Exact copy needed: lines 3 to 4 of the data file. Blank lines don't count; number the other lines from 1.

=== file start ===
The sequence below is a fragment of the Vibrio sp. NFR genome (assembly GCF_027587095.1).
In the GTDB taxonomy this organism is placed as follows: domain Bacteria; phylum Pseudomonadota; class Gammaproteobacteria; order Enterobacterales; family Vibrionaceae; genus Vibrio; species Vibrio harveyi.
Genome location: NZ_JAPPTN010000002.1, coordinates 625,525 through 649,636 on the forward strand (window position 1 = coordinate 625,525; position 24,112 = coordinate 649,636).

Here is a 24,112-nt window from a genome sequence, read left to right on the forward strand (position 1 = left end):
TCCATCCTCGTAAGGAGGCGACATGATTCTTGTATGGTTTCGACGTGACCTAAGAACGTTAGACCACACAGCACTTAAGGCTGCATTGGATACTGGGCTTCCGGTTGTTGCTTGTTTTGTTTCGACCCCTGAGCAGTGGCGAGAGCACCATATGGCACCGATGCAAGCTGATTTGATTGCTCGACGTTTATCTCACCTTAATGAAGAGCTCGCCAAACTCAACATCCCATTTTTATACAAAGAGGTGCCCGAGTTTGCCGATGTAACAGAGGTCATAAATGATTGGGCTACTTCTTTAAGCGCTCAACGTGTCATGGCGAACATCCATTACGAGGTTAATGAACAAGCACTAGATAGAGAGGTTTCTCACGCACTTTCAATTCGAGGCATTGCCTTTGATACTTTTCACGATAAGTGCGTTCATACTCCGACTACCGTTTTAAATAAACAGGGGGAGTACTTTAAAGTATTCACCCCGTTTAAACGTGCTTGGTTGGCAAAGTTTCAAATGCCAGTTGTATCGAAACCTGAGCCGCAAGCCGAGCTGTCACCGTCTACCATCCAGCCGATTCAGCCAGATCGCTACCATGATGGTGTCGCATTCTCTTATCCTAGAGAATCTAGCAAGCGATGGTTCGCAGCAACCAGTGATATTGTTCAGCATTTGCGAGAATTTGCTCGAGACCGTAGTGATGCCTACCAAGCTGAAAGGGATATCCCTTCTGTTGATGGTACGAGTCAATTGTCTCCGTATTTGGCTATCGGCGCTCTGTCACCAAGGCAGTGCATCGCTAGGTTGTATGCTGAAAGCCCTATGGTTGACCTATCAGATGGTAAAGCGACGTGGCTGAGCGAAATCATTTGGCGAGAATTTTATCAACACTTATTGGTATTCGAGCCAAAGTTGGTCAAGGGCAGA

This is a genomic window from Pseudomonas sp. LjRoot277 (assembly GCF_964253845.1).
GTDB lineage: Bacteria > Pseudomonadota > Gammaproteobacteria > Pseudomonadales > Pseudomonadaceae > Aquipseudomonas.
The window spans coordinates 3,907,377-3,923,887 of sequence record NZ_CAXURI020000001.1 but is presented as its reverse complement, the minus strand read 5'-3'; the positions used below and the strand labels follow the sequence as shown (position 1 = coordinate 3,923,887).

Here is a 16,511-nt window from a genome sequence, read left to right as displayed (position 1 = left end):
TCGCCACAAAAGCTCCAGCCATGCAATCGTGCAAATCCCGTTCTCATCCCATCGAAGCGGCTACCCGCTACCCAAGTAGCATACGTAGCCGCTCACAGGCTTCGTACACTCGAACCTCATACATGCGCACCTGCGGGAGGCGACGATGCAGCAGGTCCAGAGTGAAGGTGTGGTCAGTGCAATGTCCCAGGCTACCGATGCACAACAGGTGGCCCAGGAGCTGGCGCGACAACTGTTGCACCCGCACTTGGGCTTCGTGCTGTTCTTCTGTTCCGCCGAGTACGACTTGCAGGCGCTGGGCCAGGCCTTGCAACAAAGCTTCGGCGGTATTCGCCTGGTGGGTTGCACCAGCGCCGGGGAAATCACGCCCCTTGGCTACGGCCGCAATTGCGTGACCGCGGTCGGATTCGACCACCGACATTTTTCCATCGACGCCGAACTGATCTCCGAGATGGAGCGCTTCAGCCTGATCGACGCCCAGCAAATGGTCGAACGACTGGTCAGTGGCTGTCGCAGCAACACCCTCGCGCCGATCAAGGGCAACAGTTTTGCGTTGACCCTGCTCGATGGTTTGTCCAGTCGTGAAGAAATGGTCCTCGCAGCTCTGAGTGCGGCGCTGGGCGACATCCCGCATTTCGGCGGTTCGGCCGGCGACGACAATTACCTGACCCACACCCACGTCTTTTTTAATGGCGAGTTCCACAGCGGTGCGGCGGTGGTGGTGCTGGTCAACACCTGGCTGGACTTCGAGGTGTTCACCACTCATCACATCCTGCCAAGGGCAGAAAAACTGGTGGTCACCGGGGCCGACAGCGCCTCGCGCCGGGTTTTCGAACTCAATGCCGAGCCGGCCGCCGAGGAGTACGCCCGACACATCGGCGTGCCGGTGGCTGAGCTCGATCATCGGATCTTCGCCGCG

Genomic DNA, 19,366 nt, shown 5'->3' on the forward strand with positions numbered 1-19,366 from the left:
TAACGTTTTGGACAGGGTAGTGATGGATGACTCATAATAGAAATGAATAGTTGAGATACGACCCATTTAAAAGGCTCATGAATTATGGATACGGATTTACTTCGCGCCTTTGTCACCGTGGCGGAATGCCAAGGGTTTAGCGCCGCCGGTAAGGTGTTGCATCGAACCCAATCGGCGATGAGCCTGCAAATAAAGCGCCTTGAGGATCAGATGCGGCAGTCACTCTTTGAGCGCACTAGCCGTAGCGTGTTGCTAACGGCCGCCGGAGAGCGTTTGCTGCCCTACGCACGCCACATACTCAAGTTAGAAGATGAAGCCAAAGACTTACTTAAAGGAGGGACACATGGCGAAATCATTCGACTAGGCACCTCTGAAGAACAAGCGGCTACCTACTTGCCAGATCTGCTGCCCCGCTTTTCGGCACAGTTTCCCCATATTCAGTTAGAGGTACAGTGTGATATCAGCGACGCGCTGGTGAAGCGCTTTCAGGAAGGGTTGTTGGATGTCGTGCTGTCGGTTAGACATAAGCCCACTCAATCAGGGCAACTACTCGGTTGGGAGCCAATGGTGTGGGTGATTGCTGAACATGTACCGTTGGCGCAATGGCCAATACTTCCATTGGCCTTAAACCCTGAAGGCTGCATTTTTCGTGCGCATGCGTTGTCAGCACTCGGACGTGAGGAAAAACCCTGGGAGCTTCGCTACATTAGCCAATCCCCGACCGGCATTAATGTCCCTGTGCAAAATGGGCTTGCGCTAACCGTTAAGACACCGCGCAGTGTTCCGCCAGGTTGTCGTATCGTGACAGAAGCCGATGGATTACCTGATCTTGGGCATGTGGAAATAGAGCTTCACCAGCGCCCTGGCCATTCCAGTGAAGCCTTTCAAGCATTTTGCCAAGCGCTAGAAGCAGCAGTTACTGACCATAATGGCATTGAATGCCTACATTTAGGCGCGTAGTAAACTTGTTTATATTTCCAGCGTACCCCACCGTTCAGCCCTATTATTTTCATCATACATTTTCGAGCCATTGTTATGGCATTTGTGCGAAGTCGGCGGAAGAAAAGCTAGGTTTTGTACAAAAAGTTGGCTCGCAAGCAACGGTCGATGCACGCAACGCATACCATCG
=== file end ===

Genome location: NZ_JAPPTN010000002.1, coordinates 625,525 through 649,636 on the forward strand (window position 1 = coordinate 625,525; position 24,112 = coordinate 649,636).

Here is a 24,112-nt window from a genome sequence, read left to right on the forward strand (position 1 = left end):